The word “purse” comes from the Medieval Latin bursa. In the Middle Ages, these leather bags were strung around the neck or waist. They were utilitarian—and unisex. But the unisex sack of leather did not evolve into the handbag until the 19th century. And the seasonal flux of the fashion handbag didn’t arrive until even later. Even so, their purpose has remained surprisingly steadfast: to expose their wearer’s social station.
* * *
As someone who always carried a backpack instead, I had started with the belief that there was no supreme purse, no one bag to rule them all. But handbag aficionados would soon inform me I was wrong. There was an end-all-be-all bag: “Haven’t you heard, darling, of the Birkin?”
I knew Jane Birkin from those black-and-white boudoir pictures with Serge Gainsbourg, but what I didn’t realize was the bag made by Hermès in the chanteuse’s honor was not something one just buys. This bag was about competition. As a rule, even a wealthy woman cannot simply walk into a boutique and leave with a Birkin. First she must be placed on an indeterminable queue. The wait time is inconsistent and mysterious. Status can reduce it, as can the illusion of status. Take for example Mr. Tonello, the clever fashion buyer and Birkin reseller who would first pile up on scarves and accessories and request a Birkin at the last minute. BRIC nations can’t get their hands on enough bags, and in Hong Kong a luxury bag is valuable enough to qualify its owner for a loan on the spot.
Handbags signified a privileged status long before Jane Birkin spilled her straw bag on a flight next to Jean-Louis Dumas, the CEO of Hermès. In the late 19th century, women wore chatelaines—belts or clasps with attached chains for storing household items. They marked a woman’s domestic status, signaling who was the lady of the house and who was just a servant. Precious metal chains signified a wealthy woman, and the chatelaine with the most keys revealed who had total authority via access.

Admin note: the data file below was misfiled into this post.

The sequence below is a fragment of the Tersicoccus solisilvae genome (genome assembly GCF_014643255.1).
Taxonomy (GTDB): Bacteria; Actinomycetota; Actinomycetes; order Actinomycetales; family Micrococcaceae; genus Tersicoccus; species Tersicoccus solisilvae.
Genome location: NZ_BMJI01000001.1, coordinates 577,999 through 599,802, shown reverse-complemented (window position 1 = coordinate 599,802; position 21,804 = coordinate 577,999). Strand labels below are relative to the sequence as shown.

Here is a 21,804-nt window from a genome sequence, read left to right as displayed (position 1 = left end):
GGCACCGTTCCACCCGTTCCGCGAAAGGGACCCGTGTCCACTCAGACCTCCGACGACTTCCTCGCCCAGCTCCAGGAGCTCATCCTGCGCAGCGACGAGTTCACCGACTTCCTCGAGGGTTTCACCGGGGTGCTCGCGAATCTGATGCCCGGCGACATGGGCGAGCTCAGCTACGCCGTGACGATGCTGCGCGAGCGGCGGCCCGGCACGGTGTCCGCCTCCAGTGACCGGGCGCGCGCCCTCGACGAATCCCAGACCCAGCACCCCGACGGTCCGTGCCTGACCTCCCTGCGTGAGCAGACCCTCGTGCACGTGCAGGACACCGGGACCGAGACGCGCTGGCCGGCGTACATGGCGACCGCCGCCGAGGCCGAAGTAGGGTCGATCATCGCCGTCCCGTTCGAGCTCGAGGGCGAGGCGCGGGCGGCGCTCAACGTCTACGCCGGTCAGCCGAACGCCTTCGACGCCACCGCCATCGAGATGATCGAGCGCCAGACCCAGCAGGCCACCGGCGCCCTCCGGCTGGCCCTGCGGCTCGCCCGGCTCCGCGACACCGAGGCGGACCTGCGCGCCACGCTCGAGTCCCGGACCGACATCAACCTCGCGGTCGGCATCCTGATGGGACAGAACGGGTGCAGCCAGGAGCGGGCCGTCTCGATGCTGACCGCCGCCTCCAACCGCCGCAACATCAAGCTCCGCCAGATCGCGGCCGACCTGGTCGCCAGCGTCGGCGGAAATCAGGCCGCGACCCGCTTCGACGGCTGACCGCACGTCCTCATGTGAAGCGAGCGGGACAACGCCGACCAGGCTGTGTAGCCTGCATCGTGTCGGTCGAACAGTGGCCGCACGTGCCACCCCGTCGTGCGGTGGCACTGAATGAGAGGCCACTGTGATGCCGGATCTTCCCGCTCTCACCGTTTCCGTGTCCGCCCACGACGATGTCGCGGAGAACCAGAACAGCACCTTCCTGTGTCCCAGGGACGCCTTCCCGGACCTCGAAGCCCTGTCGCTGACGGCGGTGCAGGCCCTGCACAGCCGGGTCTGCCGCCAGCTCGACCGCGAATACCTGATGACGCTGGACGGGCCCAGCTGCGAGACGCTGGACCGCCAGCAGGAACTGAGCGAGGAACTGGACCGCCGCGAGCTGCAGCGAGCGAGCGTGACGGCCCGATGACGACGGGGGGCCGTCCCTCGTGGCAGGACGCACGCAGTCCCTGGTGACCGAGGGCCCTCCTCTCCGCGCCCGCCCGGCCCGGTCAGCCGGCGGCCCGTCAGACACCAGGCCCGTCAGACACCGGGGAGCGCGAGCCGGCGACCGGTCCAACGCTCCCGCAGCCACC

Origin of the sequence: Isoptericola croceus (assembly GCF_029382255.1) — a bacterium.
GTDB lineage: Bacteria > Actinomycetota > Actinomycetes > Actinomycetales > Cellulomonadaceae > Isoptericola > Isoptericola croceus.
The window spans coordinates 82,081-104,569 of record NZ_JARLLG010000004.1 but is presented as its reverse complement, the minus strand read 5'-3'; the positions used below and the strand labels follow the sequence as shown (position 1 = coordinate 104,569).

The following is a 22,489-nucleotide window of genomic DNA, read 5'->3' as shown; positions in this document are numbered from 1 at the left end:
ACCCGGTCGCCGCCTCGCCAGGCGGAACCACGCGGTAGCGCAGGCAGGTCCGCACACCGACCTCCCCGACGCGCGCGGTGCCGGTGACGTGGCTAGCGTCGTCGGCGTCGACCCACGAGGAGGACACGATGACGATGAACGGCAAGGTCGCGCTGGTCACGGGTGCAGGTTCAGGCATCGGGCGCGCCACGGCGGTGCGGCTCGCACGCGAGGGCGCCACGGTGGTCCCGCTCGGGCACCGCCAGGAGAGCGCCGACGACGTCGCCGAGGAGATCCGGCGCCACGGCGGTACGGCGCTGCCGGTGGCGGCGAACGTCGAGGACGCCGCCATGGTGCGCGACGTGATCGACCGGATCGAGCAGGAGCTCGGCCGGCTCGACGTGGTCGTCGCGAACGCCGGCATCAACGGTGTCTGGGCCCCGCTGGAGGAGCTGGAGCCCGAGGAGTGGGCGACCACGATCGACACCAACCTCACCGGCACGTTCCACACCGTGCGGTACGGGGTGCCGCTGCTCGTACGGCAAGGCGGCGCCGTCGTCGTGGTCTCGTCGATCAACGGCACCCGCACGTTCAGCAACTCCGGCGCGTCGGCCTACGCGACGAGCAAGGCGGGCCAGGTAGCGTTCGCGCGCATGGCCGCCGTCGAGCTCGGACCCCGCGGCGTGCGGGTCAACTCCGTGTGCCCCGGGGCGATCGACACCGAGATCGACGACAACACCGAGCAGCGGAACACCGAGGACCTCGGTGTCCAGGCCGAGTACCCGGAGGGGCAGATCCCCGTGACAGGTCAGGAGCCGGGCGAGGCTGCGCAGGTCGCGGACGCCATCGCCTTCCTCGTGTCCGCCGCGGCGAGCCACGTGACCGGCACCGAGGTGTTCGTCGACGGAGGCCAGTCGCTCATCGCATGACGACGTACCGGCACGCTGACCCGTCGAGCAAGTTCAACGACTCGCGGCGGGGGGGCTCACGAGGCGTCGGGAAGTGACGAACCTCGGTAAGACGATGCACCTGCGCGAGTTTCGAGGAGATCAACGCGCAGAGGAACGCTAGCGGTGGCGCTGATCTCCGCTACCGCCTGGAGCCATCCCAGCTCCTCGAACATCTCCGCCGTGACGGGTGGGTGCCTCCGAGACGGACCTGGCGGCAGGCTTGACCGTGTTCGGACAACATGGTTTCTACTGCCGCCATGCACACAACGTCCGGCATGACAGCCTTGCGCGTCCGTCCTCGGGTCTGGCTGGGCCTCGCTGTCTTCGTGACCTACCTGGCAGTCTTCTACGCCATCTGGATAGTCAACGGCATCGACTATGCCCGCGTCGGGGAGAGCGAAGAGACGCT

As industrialization took hold, travel picked up too. The train case emerged, a prototype for the modern handbag, and became an outward sign of mobility. Handbags also started to signify the freedom of a woman’s body. The layers of fussy underclothes and petticoats common before the late 19th century also allowed stowage of carrying bags underneath. But once women freed themselves from those garments, exposing more of their physical form, they lost the space for pockets. The external bag offered a practical solution.
And this new result of fashion emancipation—called the reticule, a small bag on a chain—could be marked as the beginning, too, of its homophone, ridicule. The external bag quickly became a constraint, a source of admonition. As Theresa Tidy, the ever-proper author of Eighteen Maxims of Neatness and Order, wrote in 1819, “Never sally forth from your own room in the morning without that old-fashioned article of dress—a pocket. Discard forever that modern invention called a ridicule (properly reticule).”

The shame of handbags is not limited to the physical object imposing space.

The example shows a turning point, when a bag began to signify not only status but also shame. Whatever men carried was tucked away out of sight in their trousers; whatever women carried was, by virtue of being exposed, flaunted.